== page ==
This post will give you a simple run-down of some of the static mesh LOD features provided by Lumberyard, which Third Kind Games will be using in our new title: The D.R.G. Initiative.
A lot of this blog post is pulled from the Amazon documentation and collated together for ease of reference. There will be a future post detailing skinned mesh LODs.
Static Mesh LOD
Level of detail (LOD) techniques are used to increase performance and reduce draw calls by displaying progressively lower detailed objects the further they are from the camera. Generally, each LOD should have its vertices reduced 50% from the previous level and a reduction in the number of materials used. Lower LODs should also have multiple textures combined into one texture to further reduce draw calls.
DRG takes place in a huge arena with numerous large and complex objects in it. Some of these objects are made from tens of thousands of triangles, which, if we tried to render all of the time would slow the action down to a miserable chug. Adding LODs to these objects will automatically swap out the meshes for lower triangle count versions when the camera is above a certain distance away from them. The distance at which the meshes will swap is predominantly controlled by two variables; the Max View Distance and LOD Distance Ratio, more on these later.
Static Mesh Guidelines
- The Base mesh (LOD 0) has no prefix/suffix. Every successive LOD should be a separate object that is linked/parented to the base mesh with the suffix _lod1, _lod2, etc.
- For clarity, you can also add more information the name of the LOD node, i.e. _lod1_sphere or _lod2_justforfun. The engine only takes the first 5 characters into account.
- You will want to reduce the number of material IDs as much as possible; this will decrease the amount of draw calls your LOD produces. Ideally, the last LOD should only have one render material ID assigned. The r_Stats 6 CVar will allow you to view how many draw calls your objects are producing.
- Each successive LOD step should save 50% of triangles. (i.e. 1200 -> 600 -> 300 triangles) or have the number of rendering materials reduced. A warning message will be displayed during export if the triangle reduction is above 66%.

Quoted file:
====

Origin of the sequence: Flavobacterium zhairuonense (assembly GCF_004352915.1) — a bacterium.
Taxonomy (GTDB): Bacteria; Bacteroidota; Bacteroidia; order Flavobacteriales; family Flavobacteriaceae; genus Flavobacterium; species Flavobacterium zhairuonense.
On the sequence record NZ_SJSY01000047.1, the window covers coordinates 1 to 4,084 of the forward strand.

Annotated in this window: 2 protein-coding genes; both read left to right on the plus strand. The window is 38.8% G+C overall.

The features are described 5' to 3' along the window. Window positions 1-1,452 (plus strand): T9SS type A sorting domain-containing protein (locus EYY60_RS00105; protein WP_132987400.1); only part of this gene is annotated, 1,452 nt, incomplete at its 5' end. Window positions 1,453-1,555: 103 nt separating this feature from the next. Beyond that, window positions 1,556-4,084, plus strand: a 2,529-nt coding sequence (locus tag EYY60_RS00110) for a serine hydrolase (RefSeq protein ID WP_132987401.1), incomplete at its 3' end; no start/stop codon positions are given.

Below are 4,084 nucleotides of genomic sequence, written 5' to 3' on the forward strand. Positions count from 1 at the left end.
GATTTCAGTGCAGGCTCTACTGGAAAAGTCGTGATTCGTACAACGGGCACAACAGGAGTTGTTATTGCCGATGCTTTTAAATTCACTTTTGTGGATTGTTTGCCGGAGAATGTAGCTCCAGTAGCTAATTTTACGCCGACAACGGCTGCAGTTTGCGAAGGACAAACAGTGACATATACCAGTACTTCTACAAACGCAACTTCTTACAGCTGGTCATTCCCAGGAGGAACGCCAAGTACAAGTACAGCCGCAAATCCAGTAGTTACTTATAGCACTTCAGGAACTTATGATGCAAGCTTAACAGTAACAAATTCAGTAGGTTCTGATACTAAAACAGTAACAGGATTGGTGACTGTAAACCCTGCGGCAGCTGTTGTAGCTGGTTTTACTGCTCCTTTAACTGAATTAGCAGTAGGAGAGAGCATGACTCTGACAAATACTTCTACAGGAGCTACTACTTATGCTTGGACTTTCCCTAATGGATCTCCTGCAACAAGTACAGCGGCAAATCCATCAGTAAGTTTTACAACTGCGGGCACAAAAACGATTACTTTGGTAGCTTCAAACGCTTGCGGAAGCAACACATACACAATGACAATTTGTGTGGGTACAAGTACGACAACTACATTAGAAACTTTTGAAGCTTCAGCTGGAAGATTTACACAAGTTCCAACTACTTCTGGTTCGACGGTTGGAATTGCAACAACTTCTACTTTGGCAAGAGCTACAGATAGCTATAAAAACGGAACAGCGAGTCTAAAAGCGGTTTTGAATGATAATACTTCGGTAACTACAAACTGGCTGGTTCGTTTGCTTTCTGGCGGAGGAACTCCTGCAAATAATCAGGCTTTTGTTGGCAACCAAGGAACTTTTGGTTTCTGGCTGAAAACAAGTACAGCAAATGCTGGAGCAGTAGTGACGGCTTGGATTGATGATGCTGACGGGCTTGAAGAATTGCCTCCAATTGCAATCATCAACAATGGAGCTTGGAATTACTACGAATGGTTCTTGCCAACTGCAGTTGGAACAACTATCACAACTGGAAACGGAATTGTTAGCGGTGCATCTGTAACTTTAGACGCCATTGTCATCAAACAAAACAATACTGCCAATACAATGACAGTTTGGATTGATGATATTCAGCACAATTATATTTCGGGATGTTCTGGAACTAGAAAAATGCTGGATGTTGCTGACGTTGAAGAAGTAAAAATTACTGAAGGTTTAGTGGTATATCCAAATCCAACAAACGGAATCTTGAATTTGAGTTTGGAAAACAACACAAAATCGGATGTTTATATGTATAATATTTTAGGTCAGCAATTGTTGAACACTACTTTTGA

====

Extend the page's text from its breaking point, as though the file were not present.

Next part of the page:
- Currently, up to 6 LOD’s are supported. This number is hard-coded and may change in the future. The e_LodMin/Max CVars will allow control over which LODs are used on a global scale. Objects can have LOD’s for every sub node. LOD’s must be linked/parented to the nodes they should substitute during rendering.
There are a couple of CVars which will help you check that your LODs are being used, I will just list out the ones we at Third Kind Games use.
e_DebugDraw = 1 – Will cause the name of the used cgf file to render to the screen, along with polycount, and the used LOD.
r_Stats = 6 – Displays the draw call count for each object instance in the scene. The numbers above each object are broken into total draw calls, zpass, general, transparent, shadows, and misc.
If you’re feeling like doing a bit of programming, it is pretty straightforward to improve on the functionality that Lumberyard provides and add custom rendering to show information about objects with no LODs at all, or to only call out objects with a triangle count of higher than a specified value.
LOD Distance Ratio
This ratio is what affects the distance at which LOD transitions will start happening. The higher the value the quicker you will move through the LODs as the camera moves away. By using this combined with the max view distance set on the object you can control how and what you will see at different distances. These are set on the static mesh component and the best way to get a feel for them is to set up an object with a couple of LODs, turn on e_DebugDraw = 1, and experiment with the values.